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From Medicine To Nanotechnology: How Gold Quietly Shapes Our World

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The periodic table of chemical elements turns 150 this year. The anniversary is a chance to shine a light on particular elements – some of which seem ubiquitous but which ordinary people beyond the world of chemistry probably don’t know much about.

One of these is gold, which was the subject of my postgraduate degrees in chemistry, and which I have been studying for almost 30 years. In chemistry, gold can be considered a late starter when compared to most other metals. It was always considered to be chemically “inert” – but in recent decades it has flourished and a variety of interesting applications have emerged.

A long, curious history

Gold takes its name from the Latin word aurum (“yellow”). It’s an element with a long but rather mysterious history. For instance, it’s one of 12 confirmed elements on the periodic table whose discoverer is unknown. The others are carbon, sulfur, copper, silver, iron, tin, antimony, mercury, lead, zinc and bismuth.

Though we’re not sure who discovered it, there’s evidence to suggest it was known to the ancient Egyptians as far back as 3000 BC. Historically, its primary use was for jewellery; this is still the case today, it’s also used in mint coins. Gold is also found in ancient and modern art: it’s used to prepare ruby or purple pigment, or as gold leaf.

READ MORE | Gold Back on Upward Path As Global Growth Slows

South Africa was once the top gold-producing country by far: it mined over 1,000 tonnes in 1970 alone. Its annual output has steadily fallen since then – the top three gold producing countries in 2017 were China, Australia and Russia, with a combined output of almost 1000 tonnes. South Africa has dropped to 8th position, even surpassed by Peru and Indonesia.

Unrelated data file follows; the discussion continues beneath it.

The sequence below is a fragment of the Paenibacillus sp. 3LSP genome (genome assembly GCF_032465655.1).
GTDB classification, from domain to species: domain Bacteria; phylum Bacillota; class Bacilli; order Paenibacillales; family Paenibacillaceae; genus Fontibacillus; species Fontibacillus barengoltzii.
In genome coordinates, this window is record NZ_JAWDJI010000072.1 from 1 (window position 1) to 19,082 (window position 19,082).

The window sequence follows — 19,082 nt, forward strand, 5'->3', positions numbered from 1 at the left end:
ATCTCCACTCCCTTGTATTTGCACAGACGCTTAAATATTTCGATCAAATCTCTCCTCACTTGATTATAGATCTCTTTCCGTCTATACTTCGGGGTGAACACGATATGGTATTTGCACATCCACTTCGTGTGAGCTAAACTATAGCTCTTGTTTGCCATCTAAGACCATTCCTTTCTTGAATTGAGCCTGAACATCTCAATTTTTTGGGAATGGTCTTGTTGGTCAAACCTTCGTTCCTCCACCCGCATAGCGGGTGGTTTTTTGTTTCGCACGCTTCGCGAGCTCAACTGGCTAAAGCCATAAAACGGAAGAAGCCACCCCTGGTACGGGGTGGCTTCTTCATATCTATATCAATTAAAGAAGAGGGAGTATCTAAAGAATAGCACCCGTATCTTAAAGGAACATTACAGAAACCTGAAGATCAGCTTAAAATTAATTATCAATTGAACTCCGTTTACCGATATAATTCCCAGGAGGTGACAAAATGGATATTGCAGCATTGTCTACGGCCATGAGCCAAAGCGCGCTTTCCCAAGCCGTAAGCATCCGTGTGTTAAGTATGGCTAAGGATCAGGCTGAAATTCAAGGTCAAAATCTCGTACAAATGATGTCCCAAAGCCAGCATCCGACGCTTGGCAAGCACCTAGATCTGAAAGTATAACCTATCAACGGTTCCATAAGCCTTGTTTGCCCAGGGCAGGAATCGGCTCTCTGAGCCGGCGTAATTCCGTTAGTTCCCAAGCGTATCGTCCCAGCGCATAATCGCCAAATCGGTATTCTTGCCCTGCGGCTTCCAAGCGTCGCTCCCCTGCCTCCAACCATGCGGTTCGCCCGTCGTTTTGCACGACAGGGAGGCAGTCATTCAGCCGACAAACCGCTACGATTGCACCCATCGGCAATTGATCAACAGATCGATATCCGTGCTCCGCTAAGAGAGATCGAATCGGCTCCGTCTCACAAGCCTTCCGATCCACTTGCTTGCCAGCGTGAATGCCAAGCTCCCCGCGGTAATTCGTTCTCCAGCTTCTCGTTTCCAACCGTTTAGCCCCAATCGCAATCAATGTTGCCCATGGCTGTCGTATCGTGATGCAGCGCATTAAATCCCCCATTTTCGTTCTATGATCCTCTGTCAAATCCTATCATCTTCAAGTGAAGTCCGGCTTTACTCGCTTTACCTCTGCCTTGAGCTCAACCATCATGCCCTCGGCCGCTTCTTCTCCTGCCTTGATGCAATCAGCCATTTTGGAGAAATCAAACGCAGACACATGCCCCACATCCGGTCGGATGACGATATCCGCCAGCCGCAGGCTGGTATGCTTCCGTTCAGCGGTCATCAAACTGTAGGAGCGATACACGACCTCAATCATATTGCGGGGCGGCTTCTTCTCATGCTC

But gold’s uses and its chemical properties extend into many other areas beyond jewels and minted coins. From pharmaceutical research to nanotechnology, this ancient element is being used to drive new technologies that are pushing the world into the future.

Why and how it’s useful

Of the 118 confirmed elements in the periodic table, nine are naturally occurring elements with radioactive isotopes that are used in so-called nuclear medicine. Gold is not radioactive, but is nevertheless very useful in medicine in the form of gold-containing drugs.

There are two classes of gold drugs used to treat rheumatoid arthritis. One is injectable gold thiolates – molecules with a sulfur atom at one end, and a chemical chain of virtually any description attached to them – found in drugs such as Myocrisin, Solganol and Allocrysin. The other is an oral complex called Auranofin.

READ MORE | South Africa’s Precious Metal Mining Industry Is On Shaky Ground

Gold is also increasingly being used in nanotechnology. A nanomaterial is generally considered a material where any of its three dimensions is 100 nanometres (nm) or less. Nanotechnology is useful because it is not restricted to a particular material – any material could in principle be made into a nanomaterial – but rather a particular property: the property of size.

For example, gold in its bulk form has a distinct yellow colour. But as it is broken up into very small pieces it starts to change colour, through a range of red and purple, depending on the relative size of the gold nanoparticles. Such nanoparticles could be used in a variety of applications, for example in the biomedical or optical-electronic fields.

Another exciting advancement for gold in nanotechnology was the discovery in 1983 that a clean gold surface dipped into a solution containing a thiolate could form self-assembled monolayers. These monolayers modify the surface of gold in very innovative ways. Research into surface modification is important because the surface of anything can show very different properties than the bulk (that is, the inside) of the same material.

More to come

Gold nanoparticles have also proven to be an effective catalyst. A catalyst is a material that increases the rate of a chemical reaction and so reduces the amount of energy required without itself undergoing any permanent chemical change. This is important because catalysis lies at the heart of many manufactured goods we use today. For example, a catalyst turns propylene into propylene oxide, which is the first step in making antifreeze.